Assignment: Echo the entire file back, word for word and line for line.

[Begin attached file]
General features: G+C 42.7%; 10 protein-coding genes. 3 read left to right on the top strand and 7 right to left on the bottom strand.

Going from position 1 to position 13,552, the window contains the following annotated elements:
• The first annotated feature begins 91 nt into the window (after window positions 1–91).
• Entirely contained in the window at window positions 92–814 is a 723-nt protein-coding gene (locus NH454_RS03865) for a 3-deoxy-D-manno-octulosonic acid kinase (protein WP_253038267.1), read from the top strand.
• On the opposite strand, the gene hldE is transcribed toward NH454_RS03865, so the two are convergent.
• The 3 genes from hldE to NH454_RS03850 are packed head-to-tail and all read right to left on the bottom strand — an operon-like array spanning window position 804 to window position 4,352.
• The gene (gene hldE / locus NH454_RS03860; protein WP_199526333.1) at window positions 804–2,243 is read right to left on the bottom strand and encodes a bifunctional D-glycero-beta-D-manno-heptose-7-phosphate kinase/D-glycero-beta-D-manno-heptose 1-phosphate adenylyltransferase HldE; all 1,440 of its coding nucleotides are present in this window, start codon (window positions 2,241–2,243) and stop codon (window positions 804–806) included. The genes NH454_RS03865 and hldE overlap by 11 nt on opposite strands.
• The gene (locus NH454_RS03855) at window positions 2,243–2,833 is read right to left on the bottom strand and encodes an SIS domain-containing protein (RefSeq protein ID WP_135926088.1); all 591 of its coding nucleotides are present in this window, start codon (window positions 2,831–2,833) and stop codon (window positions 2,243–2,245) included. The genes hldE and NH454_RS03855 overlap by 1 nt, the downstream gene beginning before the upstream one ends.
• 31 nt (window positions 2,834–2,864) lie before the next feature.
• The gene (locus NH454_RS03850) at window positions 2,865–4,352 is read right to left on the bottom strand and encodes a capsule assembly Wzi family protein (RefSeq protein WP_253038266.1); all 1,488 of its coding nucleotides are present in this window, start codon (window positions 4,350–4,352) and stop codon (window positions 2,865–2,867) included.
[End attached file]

General features: G+C 42.7%; 10 protein-coding genes. 3 read left to right on the top strand and 7 right to left on the bottom strand.

Going from position 1 to position 13,552, the window contains the following annotated elements:
• The first annotated feature begins 91 nt into the window (after window positions 1–91).
• Entirely contained in the window at window positions 92–814 is a 723-nt protein-coding gene (locus NH454_RS03865) for a 3-deoxy-D-manno-octulosonic acid kinase (protein WP_253038267.1), read from the top strand.
• On the opposite strand, the gene hldE is transcribed toward NH454_RS03865, so the two are convergent.
• The 3 genes from hldE to NH454_RS03850 are packed head-to-tail and all read right to left on the bottom strand — an operon-like array spanning window position 804 to window position 4,352.
• The gene (gene hldE / locus NH454_RS03860; protein WP_199526333.1) at window positions 804–2,243 is read right to left on the bottom strand and encodes a bifunctional D-glycero-beta-D-manno-heptose-7-phosphate kinase/D-glycero-beta-D-manno-heptose 1-phosphate adenylyltransferase HldE; all 1,440 of its coding nucleotides are present in this window, start codon (window positions 2,241–2,243) and stop codon (window positions 804–806) included. The genes NH454_RS03865 and hldE overlap by 11 nt on opposite strands.
• The gene (locus NH454_RS03855) at window positions 2,243–2,833 is read right to left on the bottom strand and encodes an SIS domain-containing protein (RefSeq protein ID WP_135926088.1); all 591 of its coding nucleotides are present in this window, start codon (window positions 2,831–2,833) and stop codon (window positions 2,243–2,245) included. The genes hldE and NH454_RS03855 overlap by 1 nt, the downstream gene beginning before the upstream one ends.
• 31 nt (window positions 2,834–2,864) lie before the next feature.
• The gene (locus NH454_RS03850) at window positions 2,865–4,352 is read right to left on the bottom strand and encodes a capsule assembly Wzi family protein (RefSeq protein WP_253038266.1); all 1,488 of its coding nucleotides are present in this window, start codon (window positions 4,350–4,352) and stop codon (window positions 2,865–2,867) included.